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ST. LOUIS – There are the things we can see with our naked eye and others you cannot; but they’re still there, even if you can’t see them.

Bill Reininger, executive director of Tower Grove Park, says a stream once ran all the way through the park after the turn of the 20th century.

“There were three that ran through the park. The other two are daylighted right now on the west and the middle (of the park),” Reininger said. “So, it’s going to be great to bring that third one back in and have the park look like it did a hundred years ago.”

Buried in 1913 for sanitary reasons in the southeast corner of the park, a series of bridges give the best sign of where the stream should be.

A new, $2 million year-long project will unearth the stream. The 1,400-foot-long path will feature natural play-areas as well as design and an acknowledgment of the Osage people that called this area home long before St. Louis was settled in 1764.

“By having plant material on the sides of it it’s going to add habitat for bugs and bees and birds,” Reininger said. “Build it and they will come, which will be really fun. We’re going to have bioretention areas on it, so we’re going to help with the storm mitigation of the park as well as the surrounding neighborhoods. Cause there’s about 40 acres of surface that drain into this area. So, we’ll help be able to treat a lot of water and help the sewer system out quite a bit.”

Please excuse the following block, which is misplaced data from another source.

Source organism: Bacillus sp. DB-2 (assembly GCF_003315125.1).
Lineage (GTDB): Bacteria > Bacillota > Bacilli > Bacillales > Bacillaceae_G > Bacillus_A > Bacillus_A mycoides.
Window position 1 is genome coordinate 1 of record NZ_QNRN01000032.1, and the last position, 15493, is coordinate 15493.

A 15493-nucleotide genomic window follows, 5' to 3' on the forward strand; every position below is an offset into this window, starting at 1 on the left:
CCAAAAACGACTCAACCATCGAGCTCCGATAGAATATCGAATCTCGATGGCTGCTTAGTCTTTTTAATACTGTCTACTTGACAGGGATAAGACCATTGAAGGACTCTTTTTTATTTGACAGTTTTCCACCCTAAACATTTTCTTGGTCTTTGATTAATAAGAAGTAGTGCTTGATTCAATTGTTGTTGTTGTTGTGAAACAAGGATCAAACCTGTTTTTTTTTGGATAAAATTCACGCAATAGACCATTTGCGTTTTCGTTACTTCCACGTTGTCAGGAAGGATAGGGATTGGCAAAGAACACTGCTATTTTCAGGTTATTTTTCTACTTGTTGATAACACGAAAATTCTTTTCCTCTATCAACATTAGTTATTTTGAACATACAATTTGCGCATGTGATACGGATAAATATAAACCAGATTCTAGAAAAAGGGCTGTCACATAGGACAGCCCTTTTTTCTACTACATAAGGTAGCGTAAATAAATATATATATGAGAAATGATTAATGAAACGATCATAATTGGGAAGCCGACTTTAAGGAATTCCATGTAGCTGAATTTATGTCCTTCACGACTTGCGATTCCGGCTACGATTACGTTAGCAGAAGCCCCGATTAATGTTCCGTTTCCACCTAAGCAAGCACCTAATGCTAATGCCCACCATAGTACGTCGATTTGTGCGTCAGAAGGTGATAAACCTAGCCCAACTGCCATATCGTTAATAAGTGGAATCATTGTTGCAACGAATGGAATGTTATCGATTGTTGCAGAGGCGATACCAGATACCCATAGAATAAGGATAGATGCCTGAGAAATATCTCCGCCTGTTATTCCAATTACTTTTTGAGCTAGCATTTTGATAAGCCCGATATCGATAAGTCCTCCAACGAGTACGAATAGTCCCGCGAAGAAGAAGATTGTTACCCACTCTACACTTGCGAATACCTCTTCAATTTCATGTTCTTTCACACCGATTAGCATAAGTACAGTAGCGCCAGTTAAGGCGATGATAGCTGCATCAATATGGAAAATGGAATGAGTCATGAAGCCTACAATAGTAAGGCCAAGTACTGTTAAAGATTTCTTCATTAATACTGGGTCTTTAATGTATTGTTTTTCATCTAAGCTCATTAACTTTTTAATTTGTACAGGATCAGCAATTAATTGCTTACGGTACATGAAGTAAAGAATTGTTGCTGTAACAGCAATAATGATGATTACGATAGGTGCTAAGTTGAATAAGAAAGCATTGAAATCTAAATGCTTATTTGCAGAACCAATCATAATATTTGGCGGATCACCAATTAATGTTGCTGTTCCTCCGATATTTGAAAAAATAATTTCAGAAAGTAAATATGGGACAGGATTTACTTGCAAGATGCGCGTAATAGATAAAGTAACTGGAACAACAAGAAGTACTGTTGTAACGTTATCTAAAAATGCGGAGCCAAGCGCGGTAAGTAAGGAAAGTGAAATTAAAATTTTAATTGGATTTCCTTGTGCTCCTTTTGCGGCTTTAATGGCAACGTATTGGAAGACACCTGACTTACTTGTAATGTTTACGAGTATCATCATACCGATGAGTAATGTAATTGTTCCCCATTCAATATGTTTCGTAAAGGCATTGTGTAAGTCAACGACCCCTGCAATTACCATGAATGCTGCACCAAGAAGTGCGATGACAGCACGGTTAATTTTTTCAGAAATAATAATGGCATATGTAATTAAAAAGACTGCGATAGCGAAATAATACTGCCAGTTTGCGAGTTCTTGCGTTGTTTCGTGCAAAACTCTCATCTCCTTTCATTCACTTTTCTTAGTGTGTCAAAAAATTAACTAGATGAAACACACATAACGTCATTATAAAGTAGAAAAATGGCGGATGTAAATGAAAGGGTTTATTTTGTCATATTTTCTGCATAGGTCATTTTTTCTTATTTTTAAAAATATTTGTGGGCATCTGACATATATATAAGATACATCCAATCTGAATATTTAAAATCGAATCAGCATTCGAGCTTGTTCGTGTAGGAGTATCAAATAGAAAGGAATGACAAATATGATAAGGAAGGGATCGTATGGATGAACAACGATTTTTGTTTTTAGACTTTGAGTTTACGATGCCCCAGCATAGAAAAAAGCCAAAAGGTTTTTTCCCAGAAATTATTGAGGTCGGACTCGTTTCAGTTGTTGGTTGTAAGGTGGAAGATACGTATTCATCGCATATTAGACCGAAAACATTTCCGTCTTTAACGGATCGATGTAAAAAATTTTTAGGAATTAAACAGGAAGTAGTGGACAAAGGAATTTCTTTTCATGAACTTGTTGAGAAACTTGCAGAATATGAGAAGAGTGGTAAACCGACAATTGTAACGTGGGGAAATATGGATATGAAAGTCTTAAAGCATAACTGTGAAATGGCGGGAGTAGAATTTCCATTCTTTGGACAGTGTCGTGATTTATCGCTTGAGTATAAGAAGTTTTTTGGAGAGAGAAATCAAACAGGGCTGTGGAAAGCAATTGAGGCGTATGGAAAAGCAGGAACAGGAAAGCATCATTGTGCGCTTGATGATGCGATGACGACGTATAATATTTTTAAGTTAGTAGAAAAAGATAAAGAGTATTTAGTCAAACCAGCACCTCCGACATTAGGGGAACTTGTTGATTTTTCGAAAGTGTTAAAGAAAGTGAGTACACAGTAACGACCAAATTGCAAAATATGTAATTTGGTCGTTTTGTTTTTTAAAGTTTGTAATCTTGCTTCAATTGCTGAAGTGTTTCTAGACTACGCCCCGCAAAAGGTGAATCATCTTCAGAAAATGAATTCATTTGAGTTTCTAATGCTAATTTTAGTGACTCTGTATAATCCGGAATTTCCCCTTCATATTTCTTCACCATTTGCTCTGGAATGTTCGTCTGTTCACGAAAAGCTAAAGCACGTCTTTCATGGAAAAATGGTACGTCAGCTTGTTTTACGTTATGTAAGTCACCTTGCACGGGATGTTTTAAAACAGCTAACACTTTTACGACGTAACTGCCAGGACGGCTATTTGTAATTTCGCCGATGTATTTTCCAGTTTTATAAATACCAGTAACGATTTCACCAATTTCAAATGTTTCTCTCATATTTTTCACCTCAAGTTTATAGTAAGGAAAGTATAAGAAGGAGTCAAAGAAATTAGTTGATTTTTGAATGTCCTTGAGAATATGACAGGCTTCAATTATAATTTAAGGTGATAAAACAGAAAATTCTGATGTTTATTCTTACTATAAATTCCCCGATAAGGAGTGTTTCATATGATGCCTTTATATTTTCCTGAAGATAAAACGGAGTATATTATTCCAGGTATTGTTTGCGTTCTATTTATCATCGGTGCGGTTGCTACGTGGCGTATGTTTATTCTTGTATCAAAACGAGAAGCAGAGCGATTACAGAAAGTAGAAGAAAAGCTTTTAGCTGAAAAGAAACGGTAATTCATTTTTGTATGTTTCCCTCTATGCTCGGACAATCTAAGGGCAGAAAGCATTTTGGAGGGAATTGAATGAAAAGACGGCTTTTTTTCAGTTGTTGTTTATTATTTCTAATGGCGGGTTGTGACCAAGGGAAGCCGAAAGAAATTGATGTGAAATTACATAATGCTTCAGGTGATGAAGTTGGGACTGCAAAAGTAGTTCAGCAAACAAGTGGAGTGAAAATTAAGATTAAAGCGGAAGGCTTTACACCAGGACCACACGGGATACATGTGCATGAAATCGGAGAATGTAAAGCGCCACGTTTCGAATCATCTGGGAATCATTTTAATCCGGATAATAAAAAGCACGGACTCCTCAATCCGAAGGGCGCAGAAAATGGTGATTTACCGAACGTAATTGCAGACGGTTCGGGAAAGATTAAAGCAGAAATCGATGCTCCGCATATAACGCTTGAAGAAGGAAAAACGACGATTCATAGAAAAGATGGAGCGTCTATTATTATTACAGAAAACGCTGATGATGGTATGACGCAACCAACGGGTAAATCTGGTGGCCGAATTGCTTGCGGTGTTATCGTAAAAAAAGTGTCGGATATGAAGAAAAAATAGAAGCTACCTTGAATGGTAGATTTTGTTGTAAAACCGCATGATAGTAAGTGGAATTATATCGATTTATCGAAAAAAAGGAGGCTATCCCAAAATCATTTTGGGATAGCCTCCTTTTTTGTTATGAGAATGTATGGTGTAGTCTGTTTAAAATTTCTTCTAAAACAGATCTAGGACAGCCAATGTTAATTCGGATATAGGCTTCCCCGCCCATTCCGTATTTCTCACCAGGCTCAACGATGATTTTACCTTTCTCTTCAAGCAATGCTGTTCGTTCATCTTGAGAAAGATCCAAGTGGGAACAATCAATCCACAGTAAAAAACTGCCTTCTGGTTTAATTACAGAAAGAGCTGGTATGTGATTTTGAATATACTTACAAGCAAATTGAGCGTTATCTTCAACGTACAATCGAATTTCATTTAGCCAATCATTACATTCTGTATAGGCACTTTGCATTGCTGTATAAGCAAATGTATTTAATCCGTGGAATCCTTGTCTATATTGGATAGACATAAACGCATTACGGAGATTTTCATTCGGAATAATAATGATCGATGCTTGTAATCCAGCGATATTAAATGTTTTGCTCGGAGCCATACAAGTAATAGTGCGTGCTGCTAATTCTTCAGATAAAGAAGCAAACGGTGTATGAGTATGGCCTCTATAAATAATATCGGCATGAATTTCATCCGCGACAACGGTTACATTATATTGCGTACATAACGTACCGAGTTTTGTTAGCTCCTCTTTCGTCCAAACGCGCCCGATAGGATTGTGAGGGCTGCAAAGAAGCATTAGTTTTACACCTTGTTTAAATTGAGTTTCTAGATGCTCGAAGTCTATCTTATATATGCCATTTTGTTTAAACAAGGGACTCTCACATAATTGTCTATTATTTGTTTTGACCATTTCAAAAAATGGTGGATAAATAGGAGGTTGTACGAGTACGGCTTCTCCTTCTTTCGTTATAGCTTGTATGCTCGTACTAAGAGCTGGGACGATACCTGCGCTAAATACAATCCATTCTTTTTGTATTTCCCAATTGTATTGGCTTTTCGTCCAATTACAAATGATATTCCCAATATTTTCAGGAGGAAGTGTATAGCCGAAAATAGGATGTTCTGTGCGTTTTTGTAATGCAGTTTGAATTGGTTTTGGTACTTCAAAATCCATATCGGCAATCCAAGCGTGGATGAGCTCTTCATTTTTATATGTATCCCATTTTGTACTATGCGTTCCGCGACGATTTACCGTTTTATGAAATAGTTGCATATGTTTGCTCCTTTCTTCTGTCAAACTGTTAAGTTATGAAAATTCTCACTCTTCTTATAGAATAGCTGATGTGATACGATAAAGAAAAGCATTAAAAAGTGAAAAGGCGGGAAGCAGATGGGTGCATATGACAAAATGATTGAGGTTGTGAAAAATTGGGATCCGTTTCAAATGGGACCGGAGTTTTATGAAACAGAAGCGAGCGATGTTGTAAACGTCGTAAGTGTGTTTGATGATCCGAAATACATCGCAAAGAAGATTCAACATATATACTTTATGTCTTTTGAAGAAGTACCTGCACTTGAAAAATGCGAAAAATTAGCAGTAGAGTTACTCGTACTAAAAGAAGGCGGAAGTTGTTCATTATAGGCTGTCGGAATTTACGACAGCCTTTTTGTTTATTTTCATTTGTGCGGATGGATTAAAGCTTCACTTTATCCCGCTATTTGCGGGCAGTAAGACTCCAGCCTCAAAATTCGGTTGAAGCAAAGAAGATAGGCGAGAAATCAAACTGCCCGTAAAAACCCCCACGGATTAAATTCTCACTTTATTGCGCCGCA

The Crawford Taylor Foundation and members of the Taylor family are providing construction and endowment grants for the project set to bring rushing water back to the surface.

“You have these structures that are a part of our historical fabric that look weird,” Reininger said. “It’s a footbridge with dirt right up next to it. So, to be able to bring that channel up to it and have the water run through them again is just really going to be splendid.”